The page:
Environmental Conditions of the Extremes of Star Formation: From Quiescent Clouds to Super Star Clusters

Author: ORCID icon orcid.org/0000-0001-9338-2594
Finn, Molly, Astronomy - Graduate School of Arts and Sciences, University of Virginia
Johnson, Kelsey, Astronomy, University of Virginia
Indebetouw, Remy, Astronomy, University of Virginia

Galaxies form stars in a wide variety of cluster configurations, from loose open clusters that are prevalent in the Milky Way and quickly dissociate, to compact globular clusters that have survived as bound systems for billions of years. To understand the full range of star formation throughout cosmic time, we need to observe extreme environments with a wide variety of star-forming abilities and we need to observe the cold, star-forming molecular gas directly. This dissertation presents work focused on understanding the physical conditions of the molecular gas in a variety of environments and developing new methods for analyzing molecular tracers.

In Chapter 2, I present observations of a molecular cloud identified in the merging Antennae galaxies with the potential to form a globular cluster, nicknamed the “Firecracker.” Since star formation has not yet begun at an appreciable level in this region, this cloud provides an example of what the birth environment of a globular cluster may have looked like before stars form and disrupt the natal physical conditions. I demonstrate that the Firecracker would require an extremely high external pressure to remain bound, which is remarkably consistent with theoretical expectations.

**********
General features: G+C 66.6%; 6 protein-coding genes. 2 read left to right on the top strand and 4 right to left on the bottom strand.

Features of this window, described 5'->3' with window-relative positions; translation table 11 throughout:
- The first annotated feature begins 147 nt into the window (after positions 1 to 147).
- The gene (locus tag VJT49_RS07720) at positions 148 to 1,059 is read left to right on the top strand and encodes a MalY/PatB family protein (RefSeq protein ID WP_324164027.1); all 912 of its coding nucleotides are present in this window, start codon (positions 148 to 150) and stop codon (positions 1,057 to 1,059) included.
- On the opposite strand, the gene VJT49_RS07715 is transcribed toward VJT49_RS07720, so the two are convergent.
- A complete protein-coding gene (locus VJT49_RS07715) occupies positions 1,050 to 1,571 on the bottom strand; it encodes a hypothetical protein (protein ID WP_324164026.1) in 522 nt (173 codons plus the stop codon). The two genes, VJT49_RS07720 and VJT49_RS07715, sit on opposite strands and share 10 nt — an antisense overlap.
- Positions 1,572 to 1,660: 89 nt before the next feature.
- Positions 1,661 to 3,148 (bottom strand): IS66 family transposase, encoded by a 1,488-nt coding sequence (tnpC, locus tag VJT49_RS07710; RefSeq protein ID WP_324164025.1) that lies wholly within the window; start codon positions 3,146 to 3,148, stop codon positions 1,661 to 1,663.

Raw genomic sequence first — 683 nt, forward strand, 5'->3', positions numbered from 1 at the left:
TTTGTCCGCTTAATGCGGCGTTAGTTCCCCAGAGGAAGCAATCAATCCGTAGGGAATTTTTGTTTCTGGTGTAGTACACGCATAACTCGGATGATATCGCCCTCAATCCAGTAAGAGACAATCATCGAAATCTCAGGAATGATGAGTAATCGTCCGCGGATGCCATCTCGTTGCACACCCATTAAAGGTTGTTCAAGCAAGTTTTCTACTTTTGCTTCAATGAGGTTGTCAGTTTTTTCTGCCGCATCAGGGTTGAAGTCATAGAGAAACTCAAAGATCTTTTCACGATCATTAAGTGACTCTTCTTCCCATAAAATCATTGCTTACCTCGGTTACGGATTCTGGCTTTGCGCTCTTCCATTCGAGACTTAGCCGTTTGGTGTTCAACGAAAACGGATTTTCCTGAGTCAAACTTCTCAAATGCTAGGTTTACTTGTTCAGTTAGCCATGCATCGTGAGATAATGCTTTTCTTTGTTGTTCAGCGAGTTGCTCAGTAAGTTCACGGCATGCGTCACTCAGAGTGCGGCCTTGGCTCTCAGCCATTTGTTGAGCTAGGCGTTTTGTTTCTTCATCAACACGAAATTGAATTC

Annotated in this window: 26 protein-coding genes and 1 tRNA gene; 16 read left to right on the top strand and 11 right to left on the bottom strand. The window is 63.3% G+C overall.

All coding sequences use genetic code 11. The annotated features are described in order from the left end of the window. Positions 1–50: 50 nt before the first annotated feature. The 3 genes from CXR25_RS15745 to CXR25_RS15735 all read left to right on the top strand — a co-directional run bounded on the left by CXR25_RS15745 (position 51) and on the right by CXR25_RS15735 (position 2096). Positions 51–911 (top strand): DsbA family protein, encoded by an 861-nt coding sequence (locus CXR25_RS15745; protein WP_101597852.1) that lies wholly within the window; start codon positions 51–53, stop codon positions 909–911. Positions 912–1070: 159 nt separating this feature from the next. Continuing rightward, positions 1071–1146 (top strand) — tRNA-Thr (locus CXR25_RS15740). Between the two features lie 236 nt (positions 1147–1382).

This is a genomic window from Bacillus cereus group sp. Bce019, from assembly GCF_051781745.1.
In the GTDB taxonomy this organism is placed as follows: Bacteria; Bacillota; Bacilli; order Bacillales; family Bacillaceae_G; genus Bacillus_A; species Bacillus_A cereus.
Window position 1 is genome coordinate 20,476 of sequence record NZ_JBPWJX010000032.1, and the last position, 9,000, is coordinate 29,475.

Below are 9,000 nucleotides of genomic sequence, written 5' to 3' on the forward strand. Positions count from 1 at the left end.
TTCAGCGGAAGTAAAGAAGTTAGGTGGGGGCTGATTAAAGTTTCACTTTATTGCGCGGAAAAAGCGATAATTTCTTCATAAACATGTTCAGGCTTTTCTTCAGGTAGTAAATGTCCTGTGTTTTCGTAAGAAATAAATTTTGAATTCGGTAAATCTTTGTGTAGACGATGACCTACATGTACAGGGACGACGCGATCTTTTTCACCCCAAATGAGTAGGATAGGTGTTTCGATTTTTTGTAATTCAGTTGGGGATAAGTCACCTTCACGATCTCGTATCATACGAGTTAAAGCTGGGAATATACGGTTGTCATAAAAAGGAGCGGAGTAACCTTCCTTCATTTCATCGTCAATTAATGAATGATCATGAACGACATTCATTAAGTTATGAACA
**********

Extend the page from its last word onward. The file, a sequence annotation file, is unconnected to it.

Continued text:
In Chapter 3, I present a comparative study of two galaxies from the LEGUS sample: barred spiral NGC 1313 and flocculent spiral NGC 7793. These two galaxies have similar masses, metallicities, and star formation rates, but NGC 1313 is forming significantly more massive star clusters than NGC 7793. I find surprisingly small differences between the molecular cloud populations in the two galaxies, but there are much larger variations in cloud properties between different regions within each galaxy, especially for NGC 1313. The massive cluster formation of NGC 1313 may be driven by its greater variation in environments, allowing more clouds with the necessary conditions to arise.

In Chapter 4, I present a comparison of four different regions in the LMC: The regions 30 Dor, N159, and N113 are actively forming massive stars, while the quiescent Molecular Ridge is forming almost no massive stars, despite its large reservoir of molecular gas. I find that the Ridge has significantly lower kinetic energy at a given size scale and also lower surface densities than the other regions, resulting in higher virial parameters. This suggests that the Ridge is not forming massive stars as actively as the other regions because it has less dense gas and not because collapse is suppressed by excess kinetic energy.

In Chapter 5, I present a multi-line non-LTE fitting tool to create pixel-by-pixel maps of kinetic temperature, volume density, and column density in the LMC’s Molecular Ridge. The fitted volume density is strongly correlated with the YSOs while no other easily observed metric could match this correlation. This indicates that the fitted volume density is uniquely able to capture the relevant star-forming ability of the cloud.

Finally, in Chapter 6 I depart from star formation to discuss Dark Skies, Bright Kids, an astronomy outreach program that focuses on enriching science education in under-served elementary schools. I find that over the course of our programs, students become more confident in their science abilities, especially female students. I also find that on days that students report being creative and asking questions, they were more likely to say they felt like a scientist and were interested in the day’s topic, suggesting that creativity can be just as important as doing experiments for generating interest in and a sense of participating in science.

PHD (Doctor of Philosophy)
star formation, molecular gas, ALMA
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